Imagine a fabric that is 15 meters long, but weighs only 10gms and can just pass through an ordinary finger ring. This is the handspun, muslin wonder popularly known as 'Khadi'.


Khadi also known as Khaddar, is a traditional fabric of India, and is more associated with a feeling of patriotism. Currently, the fabric is gaining global spotlight. Khadi is a fabric that brings a feeling of peace, nationalism, and simplicity among Indians. Closely associated with Mahatma Gandhi and freedom revolt, this fabric is also a representation of Indian handloom industry. An exclusive outfit associated with the Swadeshi revolutionists, khadi fabrics underwent a fashion transformation during the later years.


Khadi fabrics are generally hand spun and hand woven. But they vary from handloom fabrics in a way that it's completely handmade, while handloom fabrics are processed at mills. Yarns of khadi fabric are spun with a spinning wheel known as the charkha. Khadhi fabrics are mainly woven on handloom from woolen yarn, cotton, and silk and are hand spun. Initially, the coarse and rough fabric was primarily not preferred by people who preferred luxurious and soft fabrics. But with the current wake of environmentally friendly lifestyle, even increased number of workers involved in the spinning process is not enough to satisfy the demand.


Contemporary interpretation:


With more technological advancements in fabric making and an increasing demand for consumers both India and abroad, khadi fabrics have undergone changes in many aspects. They are blended with other fabrics such as silk, and polyester to make matka khadi, poly khadi, tussar silk and many other varieties. Fashion has also brought about a drastic change in the shades of the fabric.


Fashion promotes the traditional khadi fabrics in a way like never before. Initially available in a single almond hue, with the magical swap of fashion, currently khadi fabrics are available in 30 attractive hues. Khadi fabrics have also gained global fame with the courtesy of the fashion industry. The fabric which induced patriotism among the Indians, have also grabbed the attention of fashion designers; worldwide. Kindling up their creativity, they are now creating unique and extraordinary designs, only for khadi fabrics.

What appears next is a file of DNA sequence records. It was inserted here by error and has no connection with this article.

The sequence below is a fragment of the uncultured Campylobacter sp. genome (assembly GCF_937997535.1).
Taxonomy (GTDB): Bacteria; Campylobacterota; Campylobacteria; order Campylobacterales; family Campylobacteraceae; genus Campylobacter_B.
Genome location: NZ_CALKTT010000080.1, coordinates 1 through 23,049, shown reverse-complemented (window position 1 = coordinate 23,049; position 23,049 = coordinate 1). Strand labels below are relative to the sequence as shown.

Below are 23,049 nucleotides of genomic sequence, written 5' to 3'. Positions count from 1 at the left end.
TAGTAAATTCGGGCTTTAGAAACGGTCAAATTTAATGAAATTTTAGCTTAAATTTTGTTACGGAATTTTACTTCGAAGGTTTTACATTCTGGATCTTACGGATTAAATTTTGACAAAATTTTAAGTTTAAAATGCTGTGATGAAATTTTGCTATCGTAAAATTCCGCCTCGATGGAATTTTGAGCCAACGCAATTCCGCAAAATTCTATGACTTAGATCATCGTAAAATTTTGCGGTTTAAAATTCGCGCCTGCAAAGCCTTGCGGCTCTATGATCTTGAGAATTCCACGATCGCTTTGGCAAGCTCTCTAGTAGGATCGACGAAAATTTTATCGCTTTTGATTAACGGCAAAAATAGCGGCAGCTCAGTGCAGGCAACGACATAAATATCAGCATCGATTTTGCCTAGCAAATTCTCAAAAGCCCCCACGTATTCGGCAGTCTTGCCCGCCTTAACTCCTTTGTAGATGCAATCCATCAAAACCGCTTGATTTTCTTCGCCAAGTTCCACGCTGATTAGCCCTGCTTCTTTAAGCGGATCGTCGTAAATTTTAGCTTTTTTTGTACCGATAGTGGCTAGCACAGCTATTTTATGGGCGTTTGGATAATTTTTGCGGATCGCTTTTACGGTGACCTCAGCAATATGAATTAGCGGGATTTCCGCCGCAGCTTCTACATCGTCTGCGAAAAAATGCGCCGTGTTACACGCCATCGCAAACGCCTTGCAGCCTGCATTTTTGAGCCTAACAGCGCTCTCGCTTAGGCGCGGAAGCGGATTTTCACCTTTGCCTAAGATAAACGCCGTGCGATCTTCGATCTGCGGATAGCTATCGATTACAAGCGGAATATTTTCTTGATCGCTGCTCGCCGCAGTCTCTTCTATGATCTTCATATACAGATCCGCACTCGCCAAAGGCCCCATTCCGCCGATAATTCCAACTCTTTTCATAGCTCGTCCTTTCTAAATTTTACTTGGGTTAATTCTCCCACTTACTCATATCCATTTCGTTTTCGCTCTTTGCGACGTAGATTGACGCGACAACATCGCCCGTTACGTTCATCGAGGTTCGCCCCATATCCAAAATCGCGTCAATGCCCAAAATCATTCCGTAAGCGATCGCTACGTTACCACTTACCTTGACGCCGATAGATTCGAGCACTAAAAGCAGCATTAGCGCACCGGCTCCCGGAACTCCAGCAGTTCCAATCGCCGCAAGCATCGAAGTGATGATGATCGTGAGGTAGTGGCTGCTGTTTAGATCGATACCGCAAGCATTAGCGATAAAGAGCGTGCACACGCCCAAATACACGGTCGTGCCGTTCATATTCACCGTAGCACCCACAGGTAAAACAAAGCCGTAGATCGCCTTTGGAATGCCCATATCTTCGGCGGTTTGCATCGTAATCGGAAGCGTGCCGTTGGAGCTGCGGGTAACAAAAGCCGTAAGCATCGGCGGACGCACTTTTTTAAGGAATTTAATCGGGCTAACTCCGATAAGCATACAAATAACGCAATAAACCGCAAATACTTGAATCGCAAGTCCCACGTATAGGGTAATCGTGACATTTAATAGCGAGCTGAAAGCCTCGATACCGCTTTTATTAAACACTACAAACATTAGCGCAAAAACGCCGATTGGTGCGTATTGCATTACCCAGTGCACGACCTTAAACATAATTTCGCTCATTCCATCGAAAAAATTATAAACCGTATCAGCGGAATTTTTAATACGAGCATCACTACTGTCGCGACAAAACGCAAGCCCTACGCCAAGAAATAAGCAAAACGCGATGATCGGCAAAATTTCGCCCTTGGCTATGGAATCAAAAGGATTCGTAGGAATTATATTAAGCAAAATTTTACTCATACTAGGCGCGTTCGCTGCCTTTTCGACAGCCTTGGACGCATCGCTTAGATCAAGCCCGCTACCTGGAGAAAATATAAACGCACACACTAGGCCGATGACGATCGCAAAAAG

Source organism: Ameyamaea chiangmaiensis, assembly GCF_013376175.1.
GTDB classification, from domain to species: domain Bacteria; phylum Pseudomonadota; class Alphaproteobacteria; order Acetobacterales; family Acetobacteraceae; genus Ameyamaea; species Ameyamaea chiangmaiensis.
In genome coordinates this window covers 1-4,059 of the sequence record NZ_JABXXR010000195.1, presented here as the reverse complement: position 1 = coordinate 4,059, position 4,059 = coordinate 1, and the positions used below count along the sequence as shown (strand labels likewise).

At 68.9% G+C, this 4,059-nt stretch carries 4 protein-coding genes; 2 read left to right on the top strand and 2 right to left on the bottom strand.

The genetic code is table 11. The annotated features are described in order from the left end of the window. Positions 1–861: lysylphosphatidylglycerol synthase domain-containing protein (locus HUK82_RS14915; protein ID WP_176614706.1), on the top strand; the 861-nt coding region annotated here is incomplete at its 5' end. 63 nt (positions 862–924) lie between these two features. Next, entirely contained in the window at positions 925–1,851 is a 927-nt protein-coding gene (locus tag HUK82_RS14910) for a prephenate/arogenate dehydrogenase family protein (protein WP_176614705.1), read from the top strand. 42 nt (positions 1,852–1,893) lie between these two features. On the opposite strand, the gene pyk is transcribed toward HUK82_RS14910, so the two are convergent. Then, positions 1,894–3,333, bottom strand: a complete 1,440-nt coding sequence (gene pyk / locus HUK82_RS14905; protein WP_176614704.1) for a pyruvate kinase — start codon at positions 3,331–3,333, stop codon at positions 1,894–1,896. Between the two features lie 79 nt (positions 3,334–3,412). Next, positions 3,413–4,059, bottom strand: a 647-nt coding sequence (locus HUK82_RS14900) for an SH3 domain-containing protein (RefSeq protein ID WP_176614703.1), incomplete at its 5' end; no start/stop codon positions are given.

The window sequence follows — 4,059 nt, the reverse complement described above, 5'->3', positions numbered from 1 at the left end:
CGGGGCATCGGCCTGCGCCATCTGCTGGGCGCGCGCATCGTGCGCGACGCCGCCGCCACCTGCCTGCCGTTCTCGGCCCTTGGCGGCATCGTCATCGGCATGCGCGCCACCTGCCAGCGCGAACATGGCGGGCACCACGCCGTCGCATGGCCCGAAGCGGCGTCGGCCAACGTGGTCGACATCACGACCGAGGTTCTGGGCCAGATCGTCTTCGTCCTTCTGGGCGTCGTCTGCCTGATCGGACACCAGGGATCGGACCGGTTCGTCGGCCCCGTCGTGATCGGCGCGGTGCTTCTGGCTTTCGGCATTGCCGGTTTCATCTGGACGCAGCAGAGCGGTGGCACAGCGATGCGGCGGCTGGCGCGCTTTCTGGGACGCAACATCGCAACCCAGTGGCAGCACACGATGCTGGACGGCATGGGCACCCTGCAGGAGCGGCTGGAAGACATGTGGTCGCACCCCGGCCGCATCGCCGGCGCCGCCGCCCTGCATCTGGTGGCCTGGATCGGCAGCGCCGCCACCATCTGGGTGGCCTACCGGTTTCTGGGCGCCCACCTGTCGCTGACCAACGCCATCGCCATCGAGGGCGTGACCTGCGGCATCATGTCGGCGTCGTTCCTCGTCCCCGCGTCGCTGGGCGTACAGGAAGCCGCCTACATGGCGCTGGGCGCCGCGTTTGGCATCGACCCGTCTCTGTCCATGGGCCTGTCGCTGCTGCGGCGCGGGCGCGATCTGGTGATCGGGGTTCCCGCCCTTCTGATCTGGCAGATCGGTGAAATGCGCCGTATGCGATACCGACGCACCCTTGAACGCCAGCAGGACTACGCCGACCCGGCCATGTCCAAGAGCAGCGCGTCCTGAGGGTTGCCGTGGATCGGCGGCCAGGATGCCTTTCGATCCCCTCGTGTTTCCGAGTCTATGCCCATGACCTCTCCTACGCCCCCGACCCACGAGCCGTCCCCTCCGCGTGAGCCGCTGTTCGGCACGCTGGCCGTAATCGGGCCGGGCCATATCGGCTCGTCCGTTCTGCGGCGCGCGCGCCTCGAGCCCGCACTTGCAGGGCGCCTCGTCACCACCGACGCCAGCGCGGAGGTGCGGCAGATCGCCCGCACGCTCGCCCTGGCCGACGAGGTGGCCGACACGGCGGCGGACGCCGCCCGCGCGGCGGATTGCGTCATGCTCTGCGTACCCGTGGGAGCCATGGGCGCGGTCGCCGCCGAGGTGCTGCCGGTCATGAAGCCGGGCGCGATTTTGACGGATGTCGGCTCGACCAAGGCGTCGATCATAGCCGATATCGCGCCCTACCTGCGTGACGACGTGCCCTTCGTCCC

Khadi fabrics blend well with the skin after two washes. It is breathable, and has a self texture. Much equaling in virtues with Egyptian cotton and linen, khadhi can be blended with other fabrics such as denim, wool, silk and polyester giving good results. Designer Rohit Bal was mainly responsible for bringing the fabric into fashion spotlight. Other renowned designers like Deepika Govind, Anju Modi, Sangita Singh Kathwada, and Wendell Rodricks has also used khadi for design their collections.

Export of Khadi apparels:


When India entered the global market in apparel trade, it opened new windows, and a global recognition for khadi fabrics. Expiry of the multi-fibre agreement further enhanced export of khadi apparels. Of the total textile production in India, khadi fabrics constitute approximately 0.22%.


Khadi fabrics and apparel see good sales particularly during the month of October. Retailers come up with special discounts to boost sales during this period. Depending on the style and pattern, khadi apparels are available in a range of prices from `400-2,500.


To testify the purity and genuineness of khadi fabric and apparels plans are chalked to bring 'khadi mark'. This will guarantee the quality and purity of the product, not only in the domestic, but also in the global markets. The 12th Five Year Plan proposes to encourage the production of khadi fabrics, through industrial clusters. The proposed outlay is `1000 crores. Micro enterprises will be set up in the country creating employment opportunities for around 32 lakh workers in the rural areas.


Today, new generation weavers are slowly shifting to other trades which offer lucrative income. More Government patronage is required to preserve and enhance this traditional craft. Khadi fabrics are a symbol of India's cultural heritage, and have also inspired many people at the global level. This traditional fabric is now turning into an epoch of commercialization.


References:

  1. Harkhadi.nic.in
  2. Fashionunited.in


Image Courtesy:

  1. Theweekendleader.com